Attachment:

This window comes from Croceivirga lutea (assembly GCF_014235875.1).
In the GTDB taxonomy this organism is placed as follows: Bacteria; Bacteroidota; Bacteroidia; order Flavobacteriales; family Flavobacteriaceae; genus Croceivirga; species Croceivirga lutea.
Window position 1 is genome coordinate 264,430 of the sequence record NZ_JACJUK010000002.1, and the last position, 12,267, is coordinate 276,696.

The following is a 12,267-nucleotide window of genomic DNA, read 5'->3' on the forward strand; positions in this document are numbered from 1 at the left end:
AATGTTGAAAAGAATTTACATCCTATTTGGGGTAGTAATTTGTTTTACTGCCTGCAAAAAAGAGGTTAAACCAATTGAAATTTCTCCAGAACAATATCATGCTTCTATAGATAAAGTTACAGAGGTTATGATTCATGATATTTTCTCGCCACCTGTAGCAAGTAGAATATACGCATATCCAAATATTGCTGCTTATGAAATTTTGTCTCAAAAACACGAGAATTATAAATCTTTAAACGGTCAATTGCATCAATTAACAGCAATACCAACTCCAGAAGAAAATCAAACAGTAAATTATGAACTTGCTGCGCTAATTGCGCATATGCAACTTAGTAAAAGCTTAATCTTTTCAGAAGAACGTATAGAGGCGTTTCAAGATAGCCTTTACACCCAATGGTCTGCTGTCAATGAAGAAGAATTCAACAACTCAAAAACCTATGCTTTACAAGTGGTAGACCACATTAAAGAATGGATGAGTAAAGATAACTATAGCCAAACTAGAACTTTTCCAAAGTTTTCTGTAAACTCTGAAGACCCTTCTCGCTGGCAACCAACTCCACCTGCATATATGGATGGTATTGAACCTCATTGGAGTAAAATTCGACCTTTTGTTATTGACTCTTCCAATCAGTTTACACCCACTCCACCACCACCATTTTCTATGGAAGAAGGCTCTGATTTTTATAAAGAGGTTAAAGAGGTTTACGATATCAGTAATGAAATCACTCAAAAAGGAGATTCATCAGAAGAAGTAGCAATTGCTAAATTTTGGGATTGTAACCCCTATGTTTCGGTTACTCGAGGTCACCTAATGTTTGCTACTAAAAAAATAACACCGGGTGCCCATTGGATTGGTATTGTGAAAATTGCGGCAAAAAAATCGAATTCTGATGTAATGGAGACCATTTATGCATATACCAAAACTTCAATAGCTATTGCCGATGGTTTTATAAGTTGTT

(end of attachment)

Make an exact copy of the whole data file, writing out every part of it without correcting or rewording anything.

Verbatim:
This window comes from Croceivirga lutea (assembly GCF_014235875.1).
In the GTDB taxonomy this organism is placed as follows: Bacteria; Bacteroidota; Bacteroidia; order Flavobacteriales; family Flavobacteriaceae; genus Croceivirga; species Croceivirga lutea.
Window position 1 is genome coordinate 264,430 of the sequence record NZ_JACJUK010000002.1, and the last position, 12,267, is coordinate 276,696.

The following is a 12,267-nucleotide window of genomic DNA, read 5'->3' on the forward strand; positions in this document are numbered from 1 at the left end:
AATGTTGAAAAGAATTTACATCCTATTTGGGGTAGTAATTTGTTTTACTGCCTGCAAAAAAGAGGTTAAACCAATTGAAATTTCTCCAGAACAATATCATGCTTCTATAGATAAAGTTACAGAGGTTATGATTCATGATATTTTCTCGCCACCTGTAGCAAGTAGAATATACGCATATCCAAATATTGCTGCTTATGAAATTTTGTCTCAAAAACACGAGAATTATAAATCTTTAAACGGTCAATTGCATCAATTAACAGCAATACCAACTCCAGAAGAAAATCAAACAGTAAATTATGAACTTGCTGCGCTAATTGCGCATATGCAACTTAGTAAAAGCTTAATCTTTTCAGAAGAACGTATAGAGGCGTTTCAAGATAGCCTTTACACCCAATGGTCTGCTGTCAATGAAGAAGAATTCAACAACTCAAAAACCTATGCTTTACAAGTGGTAGACCACATTAAAGAATGGATGAGTAAAGATAACTATAGCCAAACTAGAACTTTTCCAAAGTTTTCTGTAAACTCTGAAGACCCTTCTCGCTGGCAACCAACTCCACCTGCATATATGGATGGTATTGAACCTCATTGGAGTAAAATTCGACCTTTTGTTATTGACTCTTCCAATCAGTTTACACCCACTCCACCACCACCATTTTCTATGGAAGAAGGCTCTGATTTTTATAAAGAGGTTAAAGAGGTTTACGATATCAGTAATGAAATCACTCAAAAAGGAGATTCATCAGAAGAAGTAGCAATTGCTAAATTTTGGGATTGTAACCCCTATGTTTCGGTTACTCGAGGTCACCTAATGTTTGCTACTAAAAAAATAACACCGGGTGCCCATTGGATTGGTATTGTGAAAATTGCGGCAAAAAAATCGAATTCTGATGTAATGGAGACCATTTATGCATATACCAAAACTTCAATAGCTATTGCCGATGGTTTTATAAGTTGTT